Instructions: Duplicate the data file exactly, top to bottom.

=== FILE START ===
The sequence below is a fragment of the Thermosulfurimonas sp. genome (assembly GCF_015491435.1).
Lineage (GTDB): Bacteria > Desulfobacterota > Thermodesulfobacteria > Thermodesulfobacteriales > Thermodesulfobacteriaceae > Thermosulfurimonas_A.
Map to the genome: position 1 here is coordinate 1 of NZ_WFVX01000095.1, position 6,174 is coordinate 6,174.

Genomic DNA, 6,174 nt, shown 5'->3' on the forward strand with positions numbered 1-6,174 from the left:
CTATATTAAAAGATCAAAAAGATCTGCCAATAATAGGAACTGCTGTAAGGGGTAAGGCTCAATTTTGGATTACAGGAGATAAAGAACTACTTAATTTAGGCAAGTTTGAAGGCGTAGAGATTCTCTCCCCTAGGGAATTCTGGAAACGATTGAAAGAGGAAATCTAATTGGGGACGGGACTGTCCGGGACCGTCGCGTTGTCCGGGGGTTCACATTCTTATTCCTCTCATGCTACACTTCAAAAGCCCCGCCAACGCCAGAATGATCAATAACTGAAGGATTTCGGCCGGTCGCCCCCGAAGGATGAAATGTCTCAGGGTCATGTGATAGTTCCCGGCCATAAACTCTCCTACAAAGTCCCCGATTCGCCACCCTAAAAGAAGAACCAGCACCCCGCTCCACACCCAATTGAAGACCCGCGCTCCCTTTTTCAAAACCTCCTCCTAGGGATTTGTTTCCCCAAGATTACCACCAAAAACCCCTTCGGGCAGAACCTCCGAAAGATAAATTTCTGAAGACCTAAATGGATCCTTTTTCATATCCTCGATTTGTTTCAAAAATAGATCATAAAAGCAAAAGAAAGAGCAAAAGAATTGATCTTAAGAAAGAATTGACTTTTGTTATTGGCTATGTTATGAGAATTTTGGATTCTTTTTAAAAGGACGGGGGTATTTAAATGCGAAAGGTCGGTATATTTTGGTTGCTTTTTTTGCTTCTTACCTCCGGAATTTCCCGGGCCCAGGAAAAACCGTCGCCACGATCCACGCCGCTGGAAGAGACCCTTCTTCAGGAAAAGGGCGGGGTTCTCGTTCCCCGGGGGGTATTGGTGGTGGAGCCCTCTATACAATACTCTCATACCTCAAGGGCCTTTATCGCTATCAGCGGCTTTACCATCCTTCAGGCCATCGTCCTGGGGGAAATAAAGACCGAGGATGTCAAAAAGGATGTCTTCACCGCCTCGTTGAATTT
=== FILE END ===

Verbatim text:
The sequence below is a fragment of the Thermosulfurimonas sp. genome (assembly GCF_015491435.1).
Lineage (GTDB): Bacteria > Desulfobacterota > Thermodesulfobacteria > Thermodesulfobacteriales > Thermodesulfobacteriaceae > Thermosulfurimonas_A.
Map to the genome: position 1 here is coordinate 1 of NZ_WFVX01000095.1, position 6,174 is coordinate 6,174.

Genomic DNA, 6,174 nt, shown 5'->3' on the forward strand with positions numbered 1-6,174 from the left:
CTATATTAAAAGATCAAAAAGATCTGCCAATAATAGGAACTGCTGTAAGGGGTAAGGCTCAATTTTGGATTACAGGAGATAAAGAACTACTTAATTTAGGCAAGTTTGAAGGCGTAGAGATTCTCTCCCCTAGGGAATTCTGGAAACGATTGAAAGAGGAAATCTAATTGGGGACGGGACTGTCCGGGACCGTCGCGTTGTCCGGGGGTTCACATTCTTATTCCTCTCATGCTACACTTCAAAAGCCCCGCCAACGCCAGAATGATCAATAACTGAAGGATTTCGGCCGGTCGCCCCCGAAGGATGAAATGTCTCAGGGTCATGTGATAGTTCCCGGCCATAAACTCTCCTACAAAGTCCCCGATTCGCCACCCTAAAAGAAGAACCAGCACCCCGCTCCACACCCAATTGAAGACCCGCGCTCCCTTTTTCAAAACCTCCTCCTAGGGATTTGTTTCCCCAAGATTACCACCAAAAACCCCTTCGGGCAGAACCTCCGAAAGATAAATTTCTGAAGACCTAAATGGATCCTTTTTCATATCCTCGATTTGTTTCAAAAATAGATCATAAAAGCAAAAGAAAGAGCAAAAGAATTGATCTTAAGAAAGAATTGACTTTTGTTATTGGCTATGTTATGAGAATTTTGGATTCTTTTTAAAAGGACGGGGGTATTTAAATGCGAAAGGTCGGTATATTTTGGTTGCTTTTTTTGCTTCTTACCTCCGGAATTTCCCGGGCCCAGGAAAAACCGTCGCCACGATCCACGCCGCTGGAAGAGACCCTTCTTCAGGAAAAGGGCGGGGTTCTCGTTCCCCGGGGGGTATTGGTGGTGGAGCCCTCTATACAATACTCTCATACCTCAAGGGCCTTTATCGCTATCAGCGGCTTTACCATCCTTCAGGCCATCGTCCTGGGGGAAATAAAGACCGAGGATGTCAAAAAGGATGTCTTCACCGCCTCGTTGAATTT